As Malaysia moves closer to becoming a strict Islamic country, young Muslims escape their suffocating reality with the help of “pulp fiction” from pop-up bookstores in Kuala Lumpur.
Anis Suhaila, 24, is one of the young Malays who browse these stores for books about “risqué tales of crime, horror and gritty young love that are written in Malay.” She told The New York Times the “writing can be patchy, but it is fresh and edgy.”
Amir Muhammed founded Buku Fixi, an independent publishing company for these books, four years ago. Authors with little to no publishing experience write the books the younger crowd crave and risk long days in sweltering heat to consume. Bookstores told Muhammed that “Malays only read romance, religion and cooking.” He did not believe their assessment, and his company is lucrative because of his instincts:
The books can be riddled with typos, but they have slick covers, and some young Malaysians regard them as cool fashion accessories. Unlike traditional pulp fiction in Malaysia, mostly soppy romance novels, the new works are written in the street slang favored by the young and often feature story lines that flirt with taboo topics such as sexual promiscuity and communism.
His two best sellers have been “Kelabu,” a racy love story in which a girl hires a fake boyfriend to make her real one jealous, and “Asrama,” a horror story set in a girls’ school.
Lejen Press, a major competitor of Buku Fixi, published Awek Chuck Taylor, which sold 40,000 copies. An awek (Malaysian slang for girl) in the story wears Chuck Taylor sneakers “ho declares herself an agnostic and a fan of books on communism and anarchy.” Leaving Islam in Malaysia could result in the death penalty. In March, the State Assembly of Kelantan put forth a hudud (crimes against God) bill that will allow the state to execute anyone accused of apostasy, which is the abandonment of Islam.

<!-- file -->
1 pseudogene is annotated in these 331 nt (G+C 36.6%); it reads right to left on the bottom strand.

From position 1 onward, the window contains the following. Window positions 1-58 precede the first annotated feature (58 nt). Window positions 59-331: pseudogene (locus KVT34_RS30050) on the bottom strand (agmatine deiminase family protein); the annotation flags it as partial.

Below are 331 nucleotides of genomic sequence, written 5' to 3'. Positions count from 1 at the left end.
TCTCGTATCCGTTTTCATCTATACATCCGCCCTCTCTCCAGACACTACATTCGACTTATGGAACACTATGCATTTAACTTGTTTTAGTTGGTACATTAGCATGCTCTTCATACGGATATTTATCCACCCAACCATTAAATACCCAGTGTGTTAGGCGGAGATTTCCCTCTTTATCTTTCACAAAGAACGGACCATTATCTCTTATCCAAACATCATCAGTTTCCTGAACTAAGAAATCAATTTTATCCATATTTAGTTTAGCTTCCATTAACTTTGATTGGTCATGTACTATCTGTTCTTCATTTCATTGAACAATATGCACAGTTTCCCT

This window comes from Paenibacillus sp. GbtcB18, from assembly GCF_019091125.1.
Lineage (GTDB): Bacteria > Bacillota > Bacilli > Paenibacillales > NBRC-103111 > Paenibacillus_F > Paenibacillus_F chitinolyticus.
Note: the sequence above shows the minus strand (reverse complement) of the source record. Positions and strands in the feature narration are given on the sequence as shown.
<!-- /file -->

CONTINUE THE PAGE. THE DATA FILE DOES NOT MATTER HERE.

If a person is convicted of apostasy, he or she will receive a prison sentence. If the person does not repent, they could be executed.
“Provided that when he repents whether the repentance is done before the death sentence is pronounced or after such pronouncement is carried out, he shall be free of the hudud sentence and his forfeited property shall be returned to him,” says the bill.
Here is how the publishing companies find their authors:
Retail prices are kept low compared with those of competing English or Chinese books, at 20 ringgit, or about $5.50, each. Publishers promote the works on social media with writing contests and book prizes, giving readers the sense that they have been invited to an exclusive club.
Though some officials have voiced concerns that this tide of cheap fiction will have an adverse effect on Malay grammar, the government appears to be paying little attention.
Last year, Lejen became the first of the independent publishers to open a brick-and-mortar outlet — a shop in a Kuala Lumpur suburb that hosts readings and book releases, often with live bands, and sells T-shirts emblazoned with its logo.
Muhammed told the New York Times he hopes the government continues “not to read” the books. Strict religious groups and the government are already working to crack down on Malays’ social lives. In one instance, Badan Bertindak Jaringan Muslimin Pulau Pinang (JMPP) organization drew up a complaint against a young girl who held a dog at an adoption drive. Muslims in Malaysia are not allowed to touch dogs, “which are considered ‘haram’ [sinful] in Islam. Mohamed Hafiz Mohamed Nordin, the head of the organization, is pushing the Penang State Religious Department (JAIPP) “to take appropriate action against the young girl.”
A Muslim cleric caused more controversy when he claimed marital rape does not exist, since a wife cannot turn down her husband when he wants sex. Ismaweb.net struck back at the critics and people who denounced the cleric because “Other religions are worse as they may permit anal sex in marriage.” Senior editor Razali Zakaria also lashed out at DAP assemblyman Yeo Bee Yin’s rape awareness campaign, as it does “not target any particular religion.” He also accused the news outlets who decried Zakaria of being “close to the Jews” and “trying to denigrate Islam.”
Activists know of many people who will not return to Malaysia due to the growing fundamentalism.
“It’s not for economic reasons, but simply because they feel that the environment here has become so negative and oppressive that it’s impossible to be able to live as peaceful, productive citizens any more,” explained Datin Paduka Marina Mahathir, a social activist. “You just never know when something that is perfectly acceptable one day becomes ‘haram’ [forbidden] the next day.”